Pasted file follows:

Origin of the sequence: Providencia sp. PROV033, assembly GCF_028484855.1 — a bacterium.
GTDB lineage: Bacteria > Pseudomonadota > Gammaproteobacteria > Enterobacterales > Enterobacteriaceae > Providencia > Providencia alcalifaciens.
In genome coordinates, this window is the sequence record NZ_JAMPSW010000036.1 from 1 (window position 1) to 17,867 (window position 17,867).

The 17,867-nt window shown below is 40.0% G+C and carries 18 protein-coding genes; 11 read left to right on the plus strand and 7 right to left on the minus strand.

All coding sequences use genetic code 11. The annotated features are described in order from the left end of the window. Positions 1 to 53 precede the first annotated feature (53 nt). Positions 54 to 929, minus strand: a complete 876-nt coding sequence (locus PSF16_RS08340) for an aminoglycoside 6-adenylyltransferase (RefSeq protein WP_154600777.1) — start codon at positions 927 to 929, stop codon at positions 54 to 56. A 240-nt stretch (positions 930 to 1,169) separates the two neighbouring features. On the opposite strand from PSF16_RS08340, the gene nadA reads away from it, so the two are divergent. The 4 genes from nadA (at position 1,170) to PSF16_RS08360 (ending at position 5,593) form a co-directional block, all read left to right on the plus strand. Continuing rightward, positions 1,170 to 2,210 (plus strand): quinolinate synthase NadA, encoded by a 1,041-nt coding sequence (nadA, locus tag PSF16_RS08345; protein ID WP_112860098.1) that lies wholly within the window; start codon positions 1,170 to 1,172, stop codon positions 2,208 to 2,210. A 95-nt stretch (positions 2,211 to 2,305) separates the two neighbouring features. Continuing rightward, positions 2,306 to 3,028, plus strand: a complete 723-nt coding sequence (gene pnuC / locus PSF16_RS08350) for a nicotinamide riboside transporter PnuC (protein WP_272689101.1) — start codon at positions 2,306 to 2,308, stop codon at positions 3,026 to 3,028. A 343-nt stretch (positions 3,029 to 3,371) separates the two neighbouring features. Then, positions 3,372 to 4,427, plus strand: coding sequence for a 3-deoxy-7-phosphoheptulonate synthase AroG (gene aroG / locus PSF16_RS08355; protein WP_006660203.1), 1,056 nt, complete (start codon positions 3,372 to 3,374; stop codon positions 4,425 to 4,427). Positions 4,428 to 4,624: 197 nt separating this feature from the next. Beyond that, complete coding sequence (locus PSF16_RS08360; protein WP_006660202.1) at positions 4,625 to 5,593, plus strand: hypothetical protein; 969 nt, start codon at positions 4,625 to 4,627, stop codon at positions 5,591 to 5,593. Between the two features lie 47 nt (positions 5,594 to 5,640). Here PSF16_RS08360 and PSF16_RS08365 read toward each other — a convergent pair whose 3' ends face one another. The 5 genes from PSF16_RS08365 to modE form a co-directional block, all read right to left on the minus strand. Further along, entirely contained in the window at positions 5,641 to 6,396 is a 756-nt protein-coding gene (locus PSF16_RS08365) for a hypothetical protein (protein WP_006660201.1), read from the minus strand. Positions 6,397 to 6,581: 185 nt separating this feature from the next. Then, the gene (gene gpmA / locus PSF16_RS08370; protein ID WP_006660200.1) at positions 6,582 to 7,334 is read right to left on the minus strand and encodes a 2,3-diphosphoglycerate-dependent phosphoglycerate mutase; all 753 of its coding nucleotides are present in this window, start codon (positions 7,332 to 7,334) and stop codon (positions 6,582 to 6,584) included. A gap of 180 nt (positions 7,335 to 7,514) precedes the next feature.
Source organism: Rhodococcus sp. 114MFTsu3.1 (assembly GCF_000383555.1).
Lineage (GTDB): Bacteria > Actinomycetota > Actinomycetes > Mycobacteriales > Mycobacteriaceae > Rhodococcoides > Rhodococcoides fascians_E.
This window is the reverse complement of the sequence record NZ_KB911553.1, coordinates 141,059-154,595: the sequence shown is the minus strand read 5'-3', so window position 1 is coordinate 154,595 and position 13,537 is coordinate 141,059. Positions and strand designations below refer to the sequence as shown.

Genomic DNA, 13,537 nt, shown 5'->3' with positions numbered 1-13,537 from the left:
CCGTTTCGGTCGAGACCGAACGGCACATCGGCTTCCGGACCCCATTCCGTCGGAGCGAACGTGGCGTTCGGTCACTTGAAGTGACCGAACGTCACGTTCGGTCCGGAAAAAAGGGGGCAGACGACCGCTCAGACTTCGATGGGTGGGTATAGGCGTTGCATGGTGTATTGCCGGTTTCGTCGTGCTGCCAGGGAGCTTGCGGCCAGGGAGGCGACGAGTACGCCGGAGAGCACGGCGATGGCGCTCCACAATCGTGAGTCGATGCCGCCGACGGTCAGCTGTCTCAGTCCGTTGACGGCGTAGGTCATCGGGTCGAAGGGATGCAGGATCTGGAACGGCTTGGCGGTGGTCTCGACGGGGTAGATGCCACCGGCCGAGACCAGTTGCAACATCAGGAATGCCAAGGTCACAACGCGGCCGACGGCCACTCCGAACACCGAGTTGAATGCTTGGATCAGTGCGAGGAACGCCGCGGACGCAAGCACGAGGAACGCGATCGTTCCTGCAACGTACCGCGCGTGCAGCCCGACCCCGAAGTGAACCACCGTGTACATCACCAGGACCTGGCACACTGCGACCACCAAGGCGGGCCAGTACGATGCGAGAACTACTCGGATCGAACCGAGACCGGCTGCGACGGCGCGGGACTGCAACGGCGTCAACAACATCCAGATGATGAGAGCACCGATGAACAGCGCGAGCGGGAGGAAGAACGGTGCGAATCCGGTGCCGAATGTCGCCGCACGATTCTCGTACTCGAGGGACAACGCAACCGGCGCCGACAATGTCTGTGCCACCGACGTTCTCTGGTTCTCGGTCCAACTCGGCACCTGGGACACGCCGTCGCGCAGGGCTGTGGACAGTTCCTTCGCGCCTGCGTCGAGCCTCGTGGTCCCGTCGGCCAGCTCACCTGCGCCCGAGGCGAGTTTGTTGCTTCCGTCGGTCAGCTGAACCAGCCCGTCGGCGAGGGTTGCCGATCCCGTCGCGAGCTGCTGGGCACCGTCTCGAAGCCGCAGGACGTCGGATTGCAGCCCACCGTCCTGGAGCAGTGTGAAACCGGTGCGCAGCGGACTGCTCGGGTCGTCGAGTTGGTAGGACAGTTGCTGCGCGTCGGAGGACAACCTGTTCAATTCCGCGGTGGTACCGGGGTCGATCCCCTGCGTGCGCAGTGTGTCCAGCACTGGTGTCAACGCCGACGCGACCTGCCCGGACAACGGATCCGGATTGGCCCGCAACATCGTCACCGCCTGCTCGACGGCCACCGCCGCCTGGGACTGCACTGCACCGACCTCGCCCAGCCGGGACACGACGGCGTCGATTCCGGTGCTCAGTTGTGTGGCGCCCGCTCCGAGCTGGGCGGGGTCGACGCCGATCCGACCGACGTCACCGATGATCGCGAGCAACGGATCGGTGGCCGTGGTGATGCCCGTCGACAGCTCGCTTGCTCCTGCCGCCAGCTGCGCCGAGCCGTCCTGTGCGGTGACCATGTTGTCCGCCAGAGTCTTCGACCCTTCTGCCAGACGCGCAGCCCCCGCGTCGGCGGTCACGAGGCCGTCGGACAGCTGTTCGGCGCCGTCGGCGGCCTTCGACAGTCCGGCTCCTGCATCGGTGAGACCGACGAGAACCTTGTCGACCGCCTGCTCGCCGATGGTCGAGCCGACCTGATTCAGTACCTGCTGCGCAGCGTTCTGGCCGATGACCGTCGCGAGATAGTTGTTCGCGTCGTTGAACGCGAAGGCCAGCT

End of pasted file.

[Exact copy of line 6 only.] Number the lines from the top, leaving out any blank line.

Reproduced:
Source organism: Rhodococcus sp. 114MFTsu3.1 (assembly GCF_000383555.1).